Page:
- Secondly, specialized metrics should also apply to registrants that trade tropical commodity derivatives due to their outsized role in climate change through producing emissions in the current year and reducing future capacity to store carbon. Recommended qualitative and quantitative metrics for counterparties in commodity markets with high exposure to deforestation are outlined in our letter and include disclosures on whether the commodity was produced on recently deforested land and any land disputes with Indigenous Peoples and traditional communities.
- Regulate Voluntary Carbon Markets: The Commission should consider taking a larger role in the regulation and enforcement of voluntary carbon markets through combating fraud and market manipulation, just as it does in other spot commodity markets. Carbon credits are an important instrument for allocating capital to nature-based solutions, placing a monetary value on cost-effective carbon sequestration and storage, and providing a pathway for local communities to realize sufficient economic benefit from standing forests to prevent deforestation. However, evidence of double counting, lack of additionality, and uncertainty around the duration of carbon storage have reduced investors’ credibility in these markets. Increased rigor around enforcing contract commitments and accountability in cases of fraud would improve both the integrity of supply and the credibility of company claims. Strict listing standards should also be enforced in the case of derivative carbon markets, but Climate Advisers would advise against forming a derivatives market around carbon credits until prices become less volatile and fraudulent counterparties are thoroughly investigated.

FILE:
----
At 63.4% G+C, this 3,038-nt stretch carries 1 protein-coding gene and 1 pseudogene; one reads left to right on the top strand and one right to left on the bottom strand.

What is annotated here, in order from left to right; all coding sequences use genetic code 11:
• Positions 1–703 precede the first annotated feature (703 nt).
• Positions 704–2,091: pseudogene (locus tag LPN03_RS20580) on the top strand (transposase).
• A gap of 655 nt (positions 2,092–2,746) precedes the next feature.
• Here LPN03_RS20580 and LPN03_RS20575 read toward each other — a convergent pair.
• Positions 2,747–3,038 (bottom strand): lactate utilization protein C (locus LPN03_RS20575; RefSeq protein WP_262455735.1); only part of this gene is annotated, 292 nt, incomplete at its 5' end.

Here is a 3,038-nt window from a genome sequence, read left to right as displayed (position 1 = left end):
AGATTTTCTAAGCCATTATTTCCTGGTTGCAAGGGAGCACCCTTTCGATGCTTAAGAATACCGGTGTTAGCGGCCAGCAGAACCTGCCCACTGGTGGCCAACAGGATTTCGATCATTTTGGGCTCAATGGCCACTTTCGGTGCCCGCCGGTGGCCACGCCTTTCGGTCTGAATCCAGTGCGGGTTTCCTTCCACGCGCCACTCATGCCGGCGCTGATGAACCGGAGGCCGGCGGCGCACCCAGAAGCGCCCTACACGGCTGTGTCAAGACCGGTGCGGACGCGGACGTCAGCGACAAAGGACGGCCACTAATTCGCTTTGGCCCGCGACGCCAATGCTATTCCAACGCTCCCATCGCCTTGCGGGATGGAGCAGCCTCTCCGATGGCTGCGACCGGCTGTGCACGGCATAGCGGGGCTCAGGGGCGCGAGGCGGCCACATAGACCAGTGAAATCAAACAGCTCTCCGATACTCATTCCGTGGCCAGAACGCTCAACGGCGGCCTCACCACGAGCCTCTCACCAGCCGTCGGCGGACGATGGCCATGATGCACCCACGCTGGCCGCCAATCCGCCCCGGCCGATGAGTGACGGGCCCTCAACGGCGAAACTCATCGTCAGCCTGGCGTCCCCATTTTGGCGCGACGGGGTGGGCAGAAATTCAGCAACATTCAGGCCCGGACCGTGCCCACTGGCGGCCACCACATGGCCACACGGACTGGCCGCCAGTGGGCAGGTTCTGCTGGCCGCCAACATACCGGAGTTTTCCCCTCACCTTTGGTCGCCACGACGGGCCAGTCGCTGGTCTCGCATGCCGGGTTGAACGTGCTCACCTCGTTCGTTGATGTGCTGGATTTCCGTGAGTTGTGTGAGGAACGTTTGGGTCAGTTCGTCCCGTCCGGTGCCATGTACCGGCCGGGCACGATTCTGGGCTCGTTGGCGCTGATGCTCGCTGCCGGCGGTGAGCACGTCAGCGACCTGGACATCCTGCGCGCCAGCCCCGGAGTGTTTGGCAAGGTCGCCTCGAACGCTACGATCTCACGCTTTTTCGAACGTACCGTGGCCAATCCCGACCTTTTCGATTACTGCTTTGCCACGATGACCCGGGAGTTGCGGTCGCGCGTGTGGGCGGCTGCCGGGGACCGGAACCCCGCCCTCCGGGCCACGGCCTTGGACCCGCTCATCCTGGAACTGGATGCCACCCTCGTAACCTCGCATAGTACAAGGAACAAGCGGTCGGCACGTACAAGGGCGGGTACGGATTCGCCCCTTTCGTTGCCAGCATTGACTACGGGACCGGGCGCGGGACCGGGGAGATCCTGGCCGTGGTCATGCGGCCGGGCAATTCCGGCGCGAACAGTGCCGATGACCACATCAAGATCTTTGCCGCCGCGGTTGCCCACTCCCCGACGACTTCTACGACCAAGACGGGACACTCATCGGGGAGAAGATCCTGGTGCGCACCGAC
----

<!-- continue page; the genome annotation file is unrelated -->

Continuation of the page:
- Certify Deforestation-Free Derivatives: In commodity markets with high exposure to deforestation, investors face heightened risks around the sustainability of supply and escalating regional and global climate-related financial risk. Typically, commodity markets are based on the premise that the underlying products are identical, highly price elastic, and undifferentiated. In this case, emissions-intensive commodity producers and those that rely on deforestation for expansion are more exposed to climate-related risks than their counterparts, which introduces an element of differentiation for investors. The Commission should explore methods of building that differentiation into commodity markets through deforestation free or ‘No Deforestation, No Peat, No Exploitation’ certifications.
- Certify Derivatives that have Free, Prior, and Informed Consent (FPIC): Any efforts to incorporate climate-related risk analysis further into the Commission’s work should have a social justice component, including in the forest and land use sector. Receding tropical forests driven by tropical commodity deforestation have led to frequent land disputes between commodity producers and Indigenous Peoples or traditional communities. Impacts on marginalized groups, labor violations, and illegal activity are often obscured by complex commodity supply chains and opaque derivatives markets, leaving investors unable to reliably assess exposure or alignment to personal/institutional values. Land insecurities, along with illegal encroachments into indigenous territories, have also heightened violence against environmental defenders. Investors should be aware of these impacts and should have the option to enter contracts that certify FPIC and that they are not linked to land insecurity issues.
The financial risks from climate change and deforestation are growing more pronounced. It is time for the CFTC and other federal agencies to ensure the financial sector is able to accurately assess and respond to these risks. Adopting the recommendations above will ensure investors can develop informed investment strategies, and protect the integrity and resilience of U.S. markets through sound regulation.